Spending reviews march on in various forms in more advanced countries but lag elsewhere. A recently published paper asks why this is so. It traces the development of spending reviews from their origins in a set of budgetary innovations in the United States in the 1950s and 1960s - notably zero-base budgeting (ZBB) and Planning, Programming and Budgeting Systems (PPBS) - to their application internationally for budget management and fiscal consolidation.
ZBB and PPBS reforms, while transitory in themselves, implanted important new ideas and concepts and rethinking of classical budget techniques that were gradually taken up by policymakers and practitioners in preparing and executing budgets.
Following Robinson (2012) the paper defines spending review as “a systematic scrutiny by the executive branch of government of baseline expenditures defined as expenditure on existing programs and policies, at a level required by prevailing policies or laws, namely on an ‘unchanged policy’ basis”. The paper includes short case studies of four countries: France, the Netherlands, South Africa, and the United Kingdom.
Table 1 provides a comparison of the main design features and options for managing spending reviews in a range of (mainly developed) countries. It identifies six key elements: the coverage of spending reviews (selective or comprehensive); their frequency (annual or periodic); whether the process is top-down (led by the finance ministry), bottom up (led by spending ministries), or a mixture of these elements; the composition of spending review teams; the links to the budget; and whether the reviews identify ex ante savings targets.
The table indicates a wide range of practices across countries, driven by differences in administrative and political structures and policy objectives, while some common features apply. For example, most countries have adopted a mixture of top-down and bottom-up processes to conduct their reviews and link the process to their budget preparation cycle to ensure that options developed are considered by budget decision-makers. Some countries specify savings targets in their spending reviews, but others have chosen to distance their reviews from the budget process itself.
What are the main lessons to be learned from the experiences of countries in designing and implementing spending reviews over the last 30 years?
First, ZBB and PPBS were fundamentally an attempt to get away from incremental budgeting toward a more strategic and analytical approach. They stressed the importance of better analysis of public spending, improving the amount and quality of budget data that are available, and identifying and analysing cost drivers and expenditure dynamics. All these elements are marks of modern budgeting.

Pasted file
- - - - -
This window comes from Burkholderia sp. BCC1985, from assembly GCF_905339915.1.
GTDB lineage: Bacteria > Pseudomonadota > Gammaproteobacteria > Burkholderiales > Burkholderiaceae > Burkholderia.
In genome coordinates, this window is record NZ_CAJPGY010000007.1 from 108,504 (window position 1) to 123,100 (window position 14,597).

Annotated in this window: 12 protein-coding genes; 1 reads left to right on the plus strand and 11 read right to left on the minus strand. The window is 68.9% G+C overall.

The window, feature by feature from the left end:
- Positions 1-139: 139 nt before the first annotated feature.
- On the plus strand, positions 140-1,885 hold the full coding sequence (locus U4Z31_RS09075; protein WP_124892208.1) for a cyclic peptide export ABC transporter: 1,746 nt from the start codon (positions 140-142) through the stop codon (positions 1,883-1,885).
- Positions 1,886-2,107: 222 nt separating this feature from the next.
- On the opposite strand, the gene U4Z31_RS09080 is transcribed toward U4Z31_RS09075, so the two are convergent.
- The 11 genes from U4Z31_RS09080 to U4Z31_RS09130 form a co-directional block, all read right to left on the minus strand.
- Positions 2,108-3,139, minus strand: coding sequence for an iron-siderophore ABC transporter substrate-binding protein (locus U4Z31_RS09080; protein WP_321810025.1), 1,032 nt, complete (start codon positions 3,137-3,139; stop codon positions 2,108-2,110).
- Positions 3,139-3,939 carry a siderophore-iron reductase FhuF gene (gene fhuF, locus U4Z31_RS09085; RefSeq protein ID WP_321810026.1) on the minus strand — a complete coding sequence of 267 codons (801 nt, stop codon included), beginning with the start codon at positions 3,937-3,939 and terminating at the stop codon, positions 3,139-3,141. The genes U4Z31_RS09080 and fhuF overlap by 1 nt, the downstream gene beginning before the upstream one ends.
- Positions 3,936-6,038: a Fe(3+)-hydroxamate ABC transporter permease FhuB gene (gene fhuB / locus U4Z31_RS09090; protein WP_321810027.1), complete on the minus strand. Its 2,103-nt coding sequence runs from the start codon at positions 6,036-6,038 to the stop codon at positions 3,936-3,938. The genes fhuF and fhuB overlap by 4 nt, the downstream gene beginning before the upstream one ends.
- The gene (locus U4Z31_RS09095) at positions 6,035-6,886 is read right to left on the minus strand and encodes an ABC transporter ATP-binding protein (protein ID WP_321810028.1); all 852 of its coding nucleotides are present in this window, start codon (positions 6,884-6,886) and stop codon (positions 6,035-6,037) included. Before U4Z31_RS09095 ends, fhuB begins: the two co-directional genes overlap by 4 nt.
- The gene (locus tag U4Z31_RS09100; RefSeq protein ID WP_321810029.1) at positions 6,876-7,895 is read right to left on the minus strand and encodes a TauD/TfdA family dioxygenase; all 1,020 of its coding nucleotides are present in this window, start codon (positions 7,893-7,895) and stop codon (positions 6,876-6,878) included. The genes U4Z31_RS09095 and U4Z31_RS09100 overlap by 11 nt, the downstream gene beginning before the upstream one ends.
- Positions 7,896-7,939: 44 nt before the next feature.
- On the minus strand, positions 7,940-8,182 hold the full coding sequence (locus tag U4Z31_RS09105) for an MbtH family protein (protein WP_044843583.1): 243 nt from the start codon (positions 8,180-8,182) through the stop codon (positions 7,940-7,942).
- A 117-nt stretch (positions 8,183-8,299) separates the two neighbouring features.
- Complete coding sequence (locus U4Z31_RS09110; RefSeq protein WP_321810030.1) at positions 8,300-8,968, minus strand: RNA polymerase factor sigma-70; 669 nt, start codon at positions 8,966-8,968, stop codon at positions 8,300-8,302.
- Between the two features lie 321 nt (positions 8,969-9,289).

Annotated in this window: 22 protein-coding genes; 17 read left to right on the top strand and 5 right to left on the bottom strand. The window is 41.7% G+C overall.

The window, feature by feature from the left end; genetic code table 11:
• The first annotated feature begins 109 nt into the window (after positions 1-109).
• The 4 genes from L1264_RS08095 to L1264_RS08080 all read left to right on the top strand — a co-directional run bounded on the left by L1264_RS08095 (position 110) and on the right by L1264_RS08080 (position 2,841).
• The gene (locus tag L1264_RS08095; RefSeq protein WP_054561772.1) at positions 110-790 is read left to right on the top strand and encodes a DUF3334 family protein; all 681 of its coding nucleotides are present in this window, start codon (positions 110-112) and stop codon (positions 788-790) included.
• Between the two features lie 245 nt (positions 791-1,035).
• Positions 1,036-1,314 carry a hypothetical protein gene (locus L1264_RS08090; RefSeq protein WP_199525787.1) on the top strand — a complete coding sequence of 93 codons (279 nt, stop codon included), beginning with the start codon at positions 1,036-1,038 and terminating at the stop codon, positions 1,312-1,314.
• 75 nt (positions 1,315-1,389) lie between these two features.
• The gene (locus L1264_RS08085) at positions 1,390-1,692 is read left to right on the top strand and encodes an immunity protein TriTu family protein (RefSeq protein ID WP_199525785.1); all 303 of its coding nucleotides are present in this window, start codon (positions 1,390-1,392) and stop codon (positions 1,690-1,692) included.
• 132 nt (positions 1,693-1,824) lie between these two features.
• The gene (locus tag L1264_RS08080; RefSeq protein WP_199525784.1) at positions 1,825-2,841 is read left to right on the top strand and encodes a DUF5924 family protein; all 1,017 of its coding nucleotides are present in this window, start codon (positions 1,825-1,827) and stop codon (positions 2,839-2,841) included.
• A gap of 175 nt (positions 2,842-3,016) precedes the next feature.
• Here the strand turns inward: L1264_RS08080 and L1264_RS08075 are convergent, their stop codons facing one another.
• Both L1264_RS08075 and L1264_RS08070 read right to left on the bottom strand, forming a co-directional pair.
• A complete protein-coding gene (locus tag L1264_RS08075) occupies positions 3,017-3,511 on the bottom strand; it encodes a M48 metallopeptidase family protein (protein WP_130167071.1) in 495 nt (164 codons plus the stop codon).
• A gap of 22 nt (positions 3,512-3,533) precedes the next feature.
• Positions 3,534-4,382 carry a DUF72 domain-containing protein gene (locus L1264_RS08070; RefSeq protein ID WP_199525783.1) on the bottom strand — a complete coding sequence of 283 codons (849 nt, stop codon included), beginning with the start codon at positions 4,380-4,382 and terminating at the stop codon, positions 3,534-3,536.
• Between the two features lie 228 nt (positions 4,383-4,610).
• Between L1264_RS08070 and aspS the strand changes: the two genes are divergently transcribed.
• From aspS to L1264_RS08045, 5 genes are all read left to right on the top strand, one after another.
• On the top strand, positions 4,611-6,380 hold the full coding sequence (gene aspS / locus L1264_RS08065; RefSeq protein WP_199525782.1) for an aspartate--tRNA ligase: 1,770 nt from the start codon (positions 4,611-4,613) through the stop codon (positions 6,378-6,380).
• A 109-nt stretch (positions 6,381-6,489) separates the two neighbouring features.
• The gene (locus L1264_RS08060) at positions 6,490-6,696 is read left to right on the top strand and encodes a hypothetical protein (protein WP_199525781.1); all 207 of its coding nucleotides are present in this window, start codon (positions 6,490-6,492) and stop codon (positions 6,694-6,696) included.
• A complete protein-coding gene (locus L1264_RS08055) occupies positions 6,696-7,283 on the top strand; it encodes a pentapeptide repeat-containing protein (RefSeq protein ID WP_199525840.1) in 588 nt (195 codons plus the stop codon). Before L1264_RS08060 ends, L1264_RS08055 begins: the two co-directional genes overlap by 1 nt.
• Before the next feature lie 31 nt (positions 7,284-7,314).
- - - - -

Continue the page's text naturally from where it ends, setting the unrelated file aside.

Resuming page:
Second, the finance ministry is generally regarded as the central element in the spending review process. However, the most successful spending reviews also draw in specialists from other parts of government and the private sector.
Third, the choice of approach – or indeed whether spending review is a tool worth applying at all – is country specific, strongly influenced by political and institutional factors, Consequently, the approaches followed by countries such as Australia, Denmark, France, the Netherlands, South Africa, and the UK have been very different.
Fourth, experience shows that the spending review process takes time to mature and may evolve over time as trust among the partners is gained. Carrying out reviews too frequently may lead to reform fatigue, although one-off efforts are usually limited in impact. Some countries prefer a softer and more flexible approach that is decoupled from the process of identifying and budgeting for specific efficiency savings. Countries with coalition governments may prefer to carry out a comprehensive review at the beginning a new government’s term of office when its policy agenda is first presented.
Fifth, many low- and middle-income countries may not have the political commitment, institutional cohesion, or technical capacity to apply spending review with a similar coverage and depth as advanced countries. Such countries would be well advised to focus on strengthening the PFM foundations (credible annual budgets, and reliable financial reporting, for example) that enable effective spending reviews to be carried out.
Another approach, followed in South Africa, is to focus on “pocket problems” which are smaller is scale and more manageable in terms of data and analytical requirements – examples from South Africa include residential care homes, vaccination centers, and health screening facilities.
Finally, experience shows that the technical aspects of a spending review and identifying potential savings is the less challenging part. More demanding may be the need for the finance ministry to negotiate the results of the review with its partner ministries, pass any legislation in the parliament, and drive through any necessary changes in budgetary practices and procedures.
 See Richard Allen and Robert Clifton, “From zero-base budgeting to spending review – achievements and challenges”, Development Southern Africa, 2023. The paper originated in a workshop on ZBB organized by the South African National Treasury in January 2021. Several experts including Sami Yläoutinen, Gerhard Steger and Julien Dubertret contributed to the workshop and to the ideas expressed in this paper.